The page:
There is something about preschoolers, isn’t there? The questions fly thick and fast, sometimes too fast for a bewildered mama to keep up. ‘What’s that flashing light for Mummy?’ ‘How did that building get so tall Mummy?’ ”What are these bugs doing here Mummy?’ and on and on they go.
Curiosity; seeing something for the first time, wanting to know what it is, how it works, why it is there, what can be done with it, is definitely a trait we want to nurture.
We want our children to want to know more, look for answers, think. And it seems that now is the time to nurture that, when they are young and curious and excited about the world around them. I have seen when it’s gone, that drive to know, and it is so hard to get back.
It’s not a daunting task though, nurturing curiosity, in fact I would say that it is one of the easiest things you can do for your child. All we need to do is listen and talk to each other.
My son Jack asks so many questions. He wonders about so many things. I want him to know that his questions are important and searching for answers can be oh so much fun. So I always try to:
- Listen to him
- Pay attention to what has caught his attention
- Take his questions seriously, even though they may seem a little silly at times
- Rather than give him an answer straight away, ask him what he thinks – Why do you think the light is flashing? How do you think the building got so tall?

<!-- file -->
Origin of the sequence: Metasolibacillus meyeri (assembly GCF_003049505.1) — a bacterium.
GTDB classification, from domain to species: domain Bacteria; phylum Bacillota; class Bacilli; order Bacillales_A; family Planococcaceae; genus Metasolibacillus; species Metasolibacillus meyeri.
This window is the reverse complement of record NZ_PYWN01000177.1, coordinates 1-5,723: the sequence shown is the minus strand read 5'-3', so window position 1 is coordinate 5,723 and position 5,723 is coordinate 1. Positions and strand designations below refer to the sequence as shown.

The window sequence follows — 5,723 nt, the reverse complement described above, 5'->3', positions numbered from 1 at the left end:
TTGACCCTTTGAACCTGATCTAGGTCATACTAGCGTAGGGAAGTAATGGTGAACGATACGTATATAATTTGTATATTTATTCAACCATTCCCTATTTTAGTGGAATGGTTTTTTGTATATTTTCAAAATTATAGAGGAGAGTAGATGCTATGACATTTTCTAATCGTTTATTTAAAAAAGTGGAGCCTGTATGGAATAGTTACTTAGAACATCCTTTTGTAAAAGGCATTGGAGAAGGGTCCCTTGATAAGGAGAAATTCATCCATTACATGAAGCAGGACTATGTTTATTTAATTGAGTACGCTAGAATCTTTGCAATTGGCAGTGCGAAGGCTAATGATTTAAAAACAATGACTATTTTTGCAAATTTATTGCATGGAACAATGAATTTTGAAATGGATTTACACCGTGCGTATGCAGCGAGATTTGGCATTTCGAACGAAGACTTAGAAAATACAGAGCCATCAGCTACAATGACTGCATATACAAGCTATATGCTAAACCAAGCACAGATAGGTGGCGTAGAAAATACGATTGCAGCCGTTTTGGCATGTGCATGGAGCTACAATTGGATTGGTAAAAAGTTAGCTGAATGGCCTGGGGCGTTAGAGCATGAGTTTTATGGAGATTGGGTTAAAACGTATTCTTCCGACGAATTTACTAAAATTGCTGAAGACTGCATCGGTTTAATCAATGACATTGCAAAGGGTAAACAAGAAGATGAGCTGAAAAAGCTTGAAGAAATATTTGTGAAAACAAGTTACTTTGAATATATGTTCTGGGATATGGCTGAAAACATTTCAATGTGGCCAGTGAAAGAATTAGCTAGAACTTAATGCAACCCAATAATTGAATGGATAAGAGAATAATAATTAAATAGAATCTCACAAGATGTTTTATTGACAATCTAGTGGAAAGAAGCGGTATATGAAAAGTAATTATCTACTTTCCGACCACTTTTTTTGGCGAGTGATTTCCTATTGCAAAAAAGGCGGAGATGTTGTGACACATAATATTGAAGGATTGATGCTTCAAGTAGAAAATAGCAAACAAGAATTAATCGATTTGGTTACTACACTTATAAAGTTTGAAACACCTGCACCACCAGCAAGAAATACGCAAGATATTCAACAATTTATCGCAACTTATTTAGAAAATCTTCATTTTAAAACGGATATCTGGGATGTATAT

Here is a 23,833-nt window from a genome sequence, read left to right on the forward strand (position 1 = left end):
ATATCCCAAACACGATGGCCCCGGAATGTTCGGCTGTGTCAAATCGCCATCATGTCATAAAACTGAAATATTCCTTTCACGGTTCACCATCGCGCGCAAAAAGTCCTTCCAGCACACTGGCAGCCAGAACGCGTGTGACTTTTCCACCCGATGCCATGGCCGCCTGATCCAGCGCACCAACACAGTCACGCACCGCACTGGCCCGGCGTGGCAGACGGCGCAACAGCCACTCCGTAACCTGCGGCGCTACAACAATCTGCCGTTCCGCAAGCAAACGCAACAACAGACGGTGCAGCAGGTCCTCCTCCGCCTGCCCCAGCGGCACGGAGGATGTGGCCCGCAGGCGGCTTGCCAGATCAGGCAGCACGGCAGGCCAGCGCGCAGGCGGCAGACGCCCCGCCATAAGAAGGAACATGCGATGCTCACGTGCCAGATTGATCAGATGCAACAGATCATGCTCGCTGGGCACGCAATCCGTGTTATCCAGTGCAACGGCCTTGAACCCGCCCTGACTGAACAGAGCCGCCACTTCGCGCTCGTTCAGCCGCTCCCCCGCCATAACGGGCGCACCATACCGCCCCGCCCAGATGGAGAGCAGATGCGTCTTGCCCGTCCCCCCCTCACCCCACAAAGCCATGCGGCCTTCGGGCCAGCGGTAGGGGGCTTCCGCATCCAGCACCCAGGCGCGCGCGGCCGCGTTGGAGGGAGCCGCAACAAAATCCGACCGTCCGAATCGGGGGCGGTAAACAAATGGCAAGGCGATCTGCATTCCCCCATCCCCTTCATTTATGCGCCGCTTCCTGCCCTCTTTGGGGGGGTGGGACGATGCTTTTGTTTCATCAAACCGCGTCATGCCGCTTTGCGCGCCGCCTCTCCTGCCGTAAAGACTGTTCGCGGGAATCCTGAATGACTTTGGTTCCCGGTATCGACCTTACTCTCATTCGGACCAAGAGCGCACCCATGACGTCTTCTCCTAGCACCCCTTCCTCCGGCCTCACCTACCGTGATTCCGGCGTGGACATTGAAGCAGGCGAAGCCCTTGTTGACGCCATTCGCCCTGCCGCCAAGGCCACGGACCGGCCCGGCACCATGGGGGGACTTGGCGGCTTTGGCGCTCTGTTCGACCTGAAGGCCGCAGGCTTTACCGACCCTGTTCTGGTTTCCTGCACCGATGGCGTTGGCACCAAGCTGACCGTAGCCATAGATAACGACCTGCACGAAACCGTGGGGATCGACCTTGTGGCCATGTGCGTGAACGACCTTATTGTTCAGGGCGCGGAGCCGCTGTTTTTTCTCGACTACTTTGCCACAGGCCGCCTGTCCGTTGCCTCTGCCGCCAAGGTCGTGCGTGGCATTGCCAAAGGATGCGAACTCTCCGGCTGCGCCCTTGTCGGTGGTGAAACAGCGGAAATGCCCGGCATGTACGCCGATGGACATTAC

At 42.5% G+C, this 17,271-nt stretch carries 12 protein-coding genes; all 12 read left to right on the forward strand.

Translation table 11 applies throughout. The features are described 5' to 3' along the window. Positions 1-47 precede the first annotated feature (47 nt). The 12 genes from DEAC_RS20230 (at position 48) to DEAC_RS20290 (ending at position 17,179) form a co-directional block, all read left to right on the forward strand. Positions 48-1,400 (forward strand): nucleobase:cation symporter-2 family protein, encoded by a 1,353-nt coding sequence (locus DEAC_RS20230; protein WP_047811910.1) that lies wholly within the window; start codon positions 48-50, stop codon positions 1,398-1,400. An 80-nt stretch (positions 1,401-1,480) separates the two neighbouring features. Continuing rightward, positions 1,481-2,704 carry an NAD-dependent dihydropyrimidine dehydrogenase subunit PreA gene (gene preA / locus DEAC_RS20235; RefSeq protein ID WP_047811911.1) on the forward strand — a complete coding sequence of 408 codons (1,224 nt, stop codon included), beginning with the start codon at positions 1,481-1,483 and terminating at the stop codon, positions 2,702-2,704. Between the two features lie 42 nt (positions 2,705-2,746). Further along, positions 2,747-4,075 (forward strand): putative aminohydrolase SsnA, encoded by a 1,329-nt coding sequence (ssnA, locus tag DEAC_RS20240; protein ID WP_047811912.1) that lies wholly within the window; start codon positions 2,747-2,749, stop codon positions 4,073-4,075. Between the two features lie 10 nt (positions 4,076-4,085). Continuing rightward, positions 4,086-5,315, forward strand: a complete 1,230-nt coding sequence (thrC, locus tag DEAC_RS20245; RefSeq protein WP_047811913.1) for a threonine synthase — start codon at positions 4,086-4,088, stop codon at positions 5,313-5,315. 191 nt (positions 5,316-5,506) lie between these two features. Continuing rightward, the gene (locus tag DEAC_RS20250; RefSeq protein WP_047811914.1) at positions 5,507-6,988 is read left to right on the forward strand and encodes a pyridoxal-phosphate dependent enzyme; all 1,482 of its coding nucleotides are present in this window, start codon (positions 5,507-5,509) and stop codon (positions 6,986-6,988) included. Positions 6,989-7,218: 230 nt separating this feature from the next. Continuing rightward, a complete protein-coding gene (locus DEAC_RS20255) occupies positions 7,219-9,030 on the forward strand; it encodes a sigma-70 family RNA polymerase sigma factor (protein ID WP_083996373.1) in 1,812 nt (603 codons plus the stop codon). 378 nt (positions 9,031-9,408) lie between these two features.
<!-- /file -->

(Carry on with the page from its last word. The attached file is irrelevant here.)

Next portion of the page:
- Work together to find the answer – How do you think we could find out?
- Talk to each other
Sometimes it helps to have a few things on hand to help extend their curiosity further; a little inquiry bag. That way, next time you’re on a walk or at the museum or the park and something catches your child’s attention, you can be ready with a tool to help investigate further. Just pop them in a bag and take them with you when you head out.
So when you hear:
‘Hey Mummy, look at this beetle!” you can reply with, ‘That is a really nice beetle. Would you like to use your magnifying glass to look at it some more?’
“Hey Mummy, look at this beautiful flower,’ you can say, ‘Let’s see what colour that flower is (using the paint swatches),’ or ‘Would you like to take a picture of it? Then you can draw it when we get home.’
There’s also a notebook and clipboard for sketching and writing down any other questions they might have to investigate further at another time.
Of course you can change up what’s in the bag depending on where you are going. You could add (my son’s favourite at the moment) a small measuring tape, or a calculator, a bug catcher, or a pair of binoculars. Any one of these little tools will encourage your child to look more deeply.
Encouraging curiosity and thinking, helping children to know that their questions are valid and worth exploring and that they are capable of finding the answers, can only be a good things, wouldn’t you say?